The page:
Diffuse Lung Disease |

Atypical Antisynthetase Syndrome Presentation: Confounded by Post ARDS Changes FREE TO VIEW

Dheeraj Dhotre, MD; Muneeruddin Mohammed*, MD; John Youssef, MD; Nevin Uysal-Biggs, MD
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Medical College of Wisconsin, Milwaukee, WI

Chest. 2012;142(4_MeetingAbstracts):466A. doi:10.1378/chest.1386114
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SESSION TYPE: ILD Student/Resident Case Report Posters

PRESENTED ON: Tuesday, October 23, 2012 at 01:30 PM - 02:30 PM

PURPOSE: In myositis, the lung is commonly involved with associated interstitial lung disease (ILD). Anti synthetase syndrome (ASS) consists of ILD, arthritis, myositis, fever, mechanic’s hands and Raynaud’s phenomenon in the presence of anti aminoacyl-tRNA-synthetase antibodies (anti-ARS). We present a case of atypical fibrotic lung disease in a polymyositis patient.

METHODS: A 38-year-old female with no past medical history until six months ago when she had pneumonia related acute respiratory distress syndrome (ARDS), requiring nine days of mechanical ventilation. She was treated with a steroid taper. She had two subsequent hospitalizations for pneumonia. Cultures grew MAI and RSV. When being tapered off steroids, she had worsening dyspnea, productive cough, dysphagia along with muscle pain and weakness. On exam, she was afebrile with cushingoid features, saturating well on 2LPM oxygen, had bi-basal mid inspiratory fine rales and mild hand joint synovitis.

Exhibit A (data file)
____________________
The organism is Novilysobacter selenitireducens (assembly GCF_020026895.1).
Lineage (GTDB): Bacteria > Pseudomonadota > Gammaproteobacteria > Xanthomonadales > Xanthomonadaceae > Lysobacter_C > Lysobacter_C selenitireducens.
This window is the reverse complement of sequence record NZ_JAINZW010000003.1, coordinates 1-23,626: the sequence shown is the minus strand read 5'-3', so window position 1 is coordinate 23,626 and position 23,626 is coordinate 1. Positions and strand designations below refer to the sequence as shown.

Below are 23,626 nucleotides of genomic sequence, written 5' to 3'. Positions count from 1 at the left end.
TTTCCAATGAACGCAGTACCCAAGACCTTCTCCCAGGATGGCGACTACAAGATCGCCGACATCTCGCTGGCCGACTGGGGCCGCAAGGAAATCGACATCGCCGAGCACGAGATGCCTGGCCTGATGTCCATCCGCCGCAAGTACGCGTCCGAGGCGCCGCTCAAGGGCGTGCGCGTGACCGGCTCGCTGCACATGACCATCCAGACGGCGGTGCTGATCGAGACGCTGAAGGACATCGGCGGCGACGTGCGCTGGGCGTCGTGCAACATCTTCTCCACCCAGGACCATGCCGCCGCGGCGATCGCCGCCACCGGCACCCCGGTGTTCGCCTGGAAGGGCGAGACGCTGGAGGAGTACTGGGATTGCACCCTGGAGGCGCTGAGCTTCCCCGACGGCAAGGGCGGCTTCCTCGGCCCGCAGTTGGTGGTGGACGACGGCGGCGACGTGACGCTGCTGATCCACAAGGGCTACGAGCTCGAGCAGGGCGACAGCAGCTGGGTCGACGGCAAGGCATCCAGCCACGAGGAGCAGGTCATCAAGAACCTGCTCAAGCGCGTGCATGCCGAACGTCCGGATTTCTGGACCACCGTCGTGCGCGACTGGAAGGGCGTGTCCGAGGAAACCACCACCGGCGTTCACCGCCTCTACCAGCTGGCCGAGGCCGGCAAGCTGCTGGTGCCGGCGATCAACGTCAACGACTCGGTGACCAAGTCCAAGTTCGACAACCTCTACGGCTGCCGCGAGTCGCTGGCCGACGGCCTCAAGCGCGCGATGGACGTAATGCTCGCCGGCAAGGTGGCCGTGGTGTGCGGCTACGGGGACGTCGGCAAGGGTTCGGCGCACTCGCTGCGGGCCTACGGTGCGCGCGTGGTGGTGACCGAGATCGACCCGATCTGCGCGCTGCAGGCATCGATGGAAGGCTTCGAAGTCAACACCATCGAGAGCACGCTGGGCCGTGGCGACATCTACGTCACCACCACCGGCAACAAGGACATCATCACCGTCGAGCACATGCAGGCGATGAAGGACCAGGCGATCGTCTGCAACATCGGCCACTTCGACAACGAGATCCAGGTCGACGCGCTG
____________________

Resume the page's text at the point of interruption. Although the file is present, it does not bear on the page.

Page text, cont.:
RESULTS: Chest imaging showed scarring at lung bases reflecting post ARDS change with possible superimposed infection. She was treated for possible aspiration pneumonia. She was positive for ANA and anti Jo-1 with an elevated creatine kinase (CK). Patient refused open lung biopsy. A presumptive diagnosis of antisynthetase syndrome was made and she was started on high dose steroids and then tacrolimus. Patient responded favorably with resolution of both muscle weakness and dyspnea.

CONCLUSIONS: ASS has no defined diagnostic criteria. Median age of onset is 51 years with female predominance. Antibodies described include anti Jo-1 (15-20%), PL-7(5-10%), PL-12(<5%), EJ, OJ, KS, Zo and YRS. ILD was more prominent with anti PL-12 and myositis was more common in anti Jo-1. Our patient was anti Jo-1 positive, had CK elevation and arthritis but did not have Raynauds or mechanic’s hands. Chest imaging was suggestive of possible post-residual ARDS but no defined ILD pattern. Clinical improvement with immunosuppression proves to be indicative of antisynthetase syndrome related ILD.

CLINICAL IMPLICATIONS: We propose that future studies could provide further insight into the pathogenesis and clinical consequences of ASS and define diagnostic criteria.

DISCLOSURE: The following authors have nothing to disclose: Dheeraj Dhotre, Muneeruddin Mohammed, John Youssef, Nevin Uysal-Biggs

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Medical College of Wisconsin, Milwaukee, WI




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